A few people have asked me for this list so it got me thinking. I couldn’t keep it to ten so here are my own personal top 12 gigs of the year.
Prince – Malahide Castle, Dublin
From start to finish, Prince’s greatest hits set was one of the most engaging and fun gigs I’ve ever experienced. The little Purple one just didn’t know how not to entertain. I said beforehand at a price of €100 or so a ticket, I would only go see Prince once. He was so good I would go see him again in a heartbeat, high price or not.
Tune-Yards – @ SXSW, Whelan’s, Primavera, Berlin Music Festival
Photo by Killan Broderick.
I saw Merrill Garbus four times this year and each time was as absolutely life-affirming. She has the uncanny ability to send rushes of elation faces to make smiles, pins and needles billowing to your fingertips, waves of emotion crashing to your chest and your to make your eyes well up with delight. Well, mine anyway. Performer of the year. She’s on tour again in February.
I know what you’re thinking and it’s exactly what I was thinking too but there’s a lot to be said for pure aural fun, even if you don’t listen to it at home. I described Skrillex’s gig in a Berlin thusly:
“Skrillex’ Wikipedia page clunkily calls his music “complextro”, I’m calling it dumbstep. There’s no room for nuance in Skrillex’s repertoire, there’s barely any room for sub-bass. What we get is a immediately unimaginative formula of build up of gigantic digitised bass growls. It’s big, dumb and silly but my, is it fun. Abso-bloody-lutely massive fun. We enter the arena taking the piss but are soon taken over by the experience and wholly enjoy it so much I almost feel guilty. “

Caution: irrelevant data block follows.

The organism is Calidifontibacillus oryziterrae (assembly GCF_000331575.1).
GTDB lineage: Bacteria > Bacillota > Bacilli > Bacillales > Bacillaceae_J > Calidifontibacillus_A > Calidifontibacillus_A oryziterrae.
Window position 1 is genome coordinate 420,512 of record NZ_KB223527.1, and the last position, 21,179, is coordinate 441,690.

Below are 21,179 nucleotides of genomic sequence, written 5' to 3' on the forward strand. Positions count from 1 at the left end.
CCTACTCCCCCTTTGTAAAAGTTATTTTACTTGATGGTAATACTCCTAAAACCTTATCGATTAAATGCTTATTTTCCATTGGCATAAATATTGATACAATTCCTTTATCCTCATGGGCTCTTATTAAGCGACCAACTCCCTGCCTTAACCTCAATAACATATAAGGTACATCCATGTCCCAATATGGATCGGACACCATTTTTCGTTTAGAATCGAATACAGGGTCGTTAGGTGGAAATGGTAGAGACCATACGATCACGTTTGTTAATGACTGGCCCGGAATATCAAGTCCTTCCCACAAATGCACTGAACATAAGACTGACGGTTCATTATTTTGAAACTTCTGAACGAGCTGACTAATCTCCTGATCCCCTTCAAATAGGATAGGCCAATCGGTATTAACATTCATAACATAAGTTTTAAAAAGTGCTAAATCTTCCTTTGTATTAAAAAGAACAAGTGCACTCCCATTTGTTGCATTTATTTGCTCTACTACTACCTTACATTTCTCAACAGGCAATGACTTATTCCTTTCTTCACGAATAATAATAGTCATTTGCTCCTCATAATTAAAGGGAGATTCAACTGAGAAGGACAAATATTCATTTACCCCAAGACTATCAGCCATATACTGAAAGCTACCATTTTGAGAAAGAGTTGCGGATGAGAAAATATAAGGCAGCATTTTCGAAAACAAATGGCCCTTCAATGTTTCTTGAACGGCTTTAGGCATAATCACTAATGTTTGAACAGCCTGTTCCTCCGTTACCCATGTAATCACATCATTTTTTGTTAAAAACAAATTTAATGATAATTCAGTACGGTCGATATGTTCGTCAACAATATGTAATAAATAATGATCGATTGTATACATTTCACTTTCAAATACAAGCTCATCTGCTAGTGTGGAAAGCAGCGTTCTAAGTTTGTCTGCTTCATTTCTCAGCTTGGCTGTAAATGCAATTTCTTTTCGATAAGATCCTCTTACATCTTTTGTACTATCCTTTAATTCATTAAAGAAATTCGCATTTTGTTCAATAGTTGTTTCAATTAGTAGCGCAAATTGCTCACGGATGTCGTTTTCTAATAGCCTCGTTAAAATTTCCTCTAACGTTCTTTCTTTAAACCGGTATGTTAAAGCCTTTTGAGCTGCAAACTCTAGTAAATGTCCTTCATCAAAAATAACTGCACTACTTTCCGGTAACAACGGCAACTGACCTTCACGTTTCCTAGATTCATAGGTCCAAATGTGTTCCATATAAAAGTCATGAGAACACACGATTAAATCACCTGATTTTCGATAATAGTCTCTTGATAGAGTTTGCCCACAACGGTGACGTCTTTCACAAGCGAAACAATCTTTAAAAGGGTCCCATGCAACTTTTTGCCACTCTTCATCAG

Bon Iver – Grand Canal Theatre, Dublin
Alan Reilly summed this gig up for me in a review for State. A real painting comes to life kind of gig.
“Vernon wears his company well, stood centre-stage on Dublin’s Grand Canal Theatre, an eight-strong band is marshalled around him armed with guitars, keyboards, violins, chimes, trumpet, clarinet, French horn, trombone, saxophone, bass-saxophone and two sets of drums; Bon Iver is no longer one man. When a wash of sounds deluges the amphitheatre, ‘Perth’ emerges as the flood draws back. Bon Iver the record is a drunk-punch collage of feeling and intricacies – live, it is a pool of swirling senses. Conducted by a floating falsetto, clouds of billowing horns swell, punctuated by crisp, rattling percussion. All played out with striking force; powerful and often times heavy, but never dense – and always on the cusp of overriding emotion.”
“With such a loose and disparate large group of musicians (much like the widely-diversive Honest Jon’s discography which swings from ’70s English folk to the dance rhythms of Actress), large passages of indulgence or noodling were to be expected. Over the course of an hour and 45 minutes even with a rotating on-stage membership, what transpired was an incendiary and uplifting display of musicianship and talent packaged in an old-fashioned knees-up concert-style that only momentarily lost focus.”
“The adolescent fervour around the LA-based rap collective was resounding at the all-ages Thrasher Party out east of Austin city. Kids jumped the fence, the line to get in was bum-rushed and people were ejected. Luckily, even if you didn’t get in you could still get a decent view from outside and it’s from there I witnessed this madness:”